An Interview With Geoff Livingston - Now Is Gone


Now_is_gone A political election changed Geoff Livingston's business model and his life. No it wasn't the ideology of the candidate it was the way he was elected .. through the influence of social media. In his book Now Is Gone Geoff provides a framework for how an organization can participate in conversational marketing.

The book has a few extras like the excellent introduction by Brian Solis. Brian explains the evolution of PR and how the principles of social media are changing that industry for the better.

In addition, Kami Watson Huyse kicks off the book with an interesting overview of the Seven Categories of Social Media: Publishing Platforms, Social Networking Sites, Democratized Content Networks, Virtual Networking Platforms, Information Aggregators, Edited Social News Platforms and Content Distribution sites.

Bloggy transparency - I am honored that Geoff included an interview he conducted with me. For your reading pleasure Geoff lets us in on some of the back-story and his thoughts about social media marketing.

Diva Marketing: Love the title of your new book – Now Is Gone. Where did the inspiration come from and what is the significance for you?

Geoff Livingston: I wish it was really cool, but it came while watching Casino Royale on DVD.  It seemed like a great title for one of the Bond movies, but afterwards the name kept rolling around in my head. 

Within days of that night the need for a book became apparent. The title fit the current need to engage in social media. Now Is Gone was born, and the Broccoli family was opted out. 

Now Is Gone really conveys a sense of urgency.  I think the business marketplace senses that urgency, and smart players understand competitive advantage can still be gained… But it has to be done in the next 12-18 months.

Diva Marketing: Your “moment of clarity” about the influence social media can play on a political election led to a change in the business model of your public relations company. What was the ah ha moment when you realized that social media marketing could impact consumer behavior?

Geoff Livingston:  When George Allen lost the election and, as a result the Democrats took control of Congress. I couldn’t believe it. My wife wanted to kill me. I was all full of energy at 2 a.m., the numbers were in and Allen had a clearly lost (though he had not conceded). All because of a YouTube video. 

While the Dems haven’t done much better, to see a power shift of that magnitude just stunned me.  The light bulb went on.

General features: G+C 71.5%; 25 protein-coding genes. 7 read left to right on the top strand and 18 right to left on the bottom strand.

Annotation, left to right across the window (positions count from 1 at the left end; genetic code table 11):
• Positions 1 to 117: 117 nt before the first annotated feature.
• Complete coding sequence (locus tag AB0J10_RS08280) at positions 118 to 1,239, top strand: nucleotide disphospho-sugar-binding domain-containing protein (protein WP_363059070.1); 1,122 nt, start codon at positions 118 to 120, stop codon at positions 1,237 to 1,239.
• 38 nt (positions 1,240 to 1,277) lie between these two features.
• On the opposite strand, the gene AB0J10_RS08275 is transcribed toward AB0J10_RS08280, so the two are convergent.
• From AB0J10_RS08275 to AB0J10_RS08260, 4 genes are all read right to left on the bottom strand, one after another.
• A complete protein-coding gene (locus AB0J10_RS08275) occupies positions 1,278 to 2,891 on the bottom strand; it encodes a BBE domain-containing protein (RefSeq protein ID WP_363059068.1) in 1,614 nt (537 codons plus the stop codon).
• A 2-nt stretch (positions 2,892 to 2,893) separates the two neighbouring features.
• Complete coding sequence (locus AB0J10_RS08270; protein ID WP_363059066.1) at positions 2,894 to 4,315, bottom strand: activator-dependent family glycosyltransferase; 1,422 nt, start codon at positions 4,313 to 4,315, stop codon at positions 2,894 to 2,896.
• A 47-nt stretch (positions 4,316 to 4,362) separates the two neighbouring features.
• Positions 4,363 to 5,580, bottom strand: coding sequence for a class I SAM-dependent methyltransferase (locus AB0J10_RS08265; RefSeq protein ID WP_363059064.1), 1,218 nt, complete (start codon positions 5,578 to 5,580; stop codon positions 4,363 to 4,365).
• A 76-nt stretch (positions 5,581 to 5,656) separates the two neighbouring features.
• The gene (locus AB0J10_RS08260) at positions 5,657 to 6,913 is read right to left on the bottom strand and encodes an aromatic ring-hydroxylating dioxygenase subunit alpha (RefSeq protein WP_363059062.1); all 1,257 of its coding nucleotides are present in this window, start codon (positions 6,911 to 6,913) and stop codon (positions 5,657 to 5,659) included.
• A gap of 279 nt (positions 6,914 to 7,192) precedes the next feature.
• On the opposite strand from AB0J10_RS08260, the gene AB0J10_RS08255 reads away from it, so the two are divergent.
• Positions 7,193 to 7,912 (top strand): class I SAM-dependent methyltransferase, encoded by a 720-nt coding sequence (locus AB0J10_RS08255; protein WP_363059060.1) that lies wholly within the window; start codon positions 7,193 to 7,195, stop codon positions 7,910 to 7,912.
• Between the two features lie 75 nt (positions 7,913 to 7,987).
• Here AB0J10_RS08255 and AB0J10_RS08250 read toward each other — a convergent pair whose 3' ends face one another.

Diva Marketing: Now Is Gone contains a wealth of examples and case studies ranging from large corporate B2C companies like Jet Blue to smaller B2B organizations such as Reston Limousine and even Not for Profit where you highlight the Red Cross. In your research did you discover any common lessons learned that you can pass along to Diva’s community?

Geoff Livingston: It’s all about them… Meaning the readers.  This is a theme Meerman Scott picks up on, too, in his excellent book The New Rules.

Look we’re in a fractured media environment with millions of options out there, particularly for those that like to partake in social media. Corporate social media is fighting for time with every single one of them, from the New York Times and NBC to the brand new blog on Blogger and someone’s first Seesmic post.

So the only way to get and keep eyeballs is to understand you must publish something interesting.  Interesting in their minds, not yours. Having an editorial mission to serve those community members goes a long way towards achieving that goal.

Diva Marketing/Toby: My neighbor in the Hot’lanta hood as our pal Shel Israel might say, Coca Cola, has dabbled in social media including Second Life. In fact, there is a case in Now Is Gone about that initiative. Coke is about to launch their first corporate blog What advice would you you give to them – and to any Fortune 1000 company that is considering entering the blogging space?

Geoff Livingston:  Fortune 1000s are used to command and control communications where they can dictate messages to the marketplace.  This is a two way form.  The best thing any of these folks can do is really get out there and participate before engaging.  See what’s happening on other corporate blogs.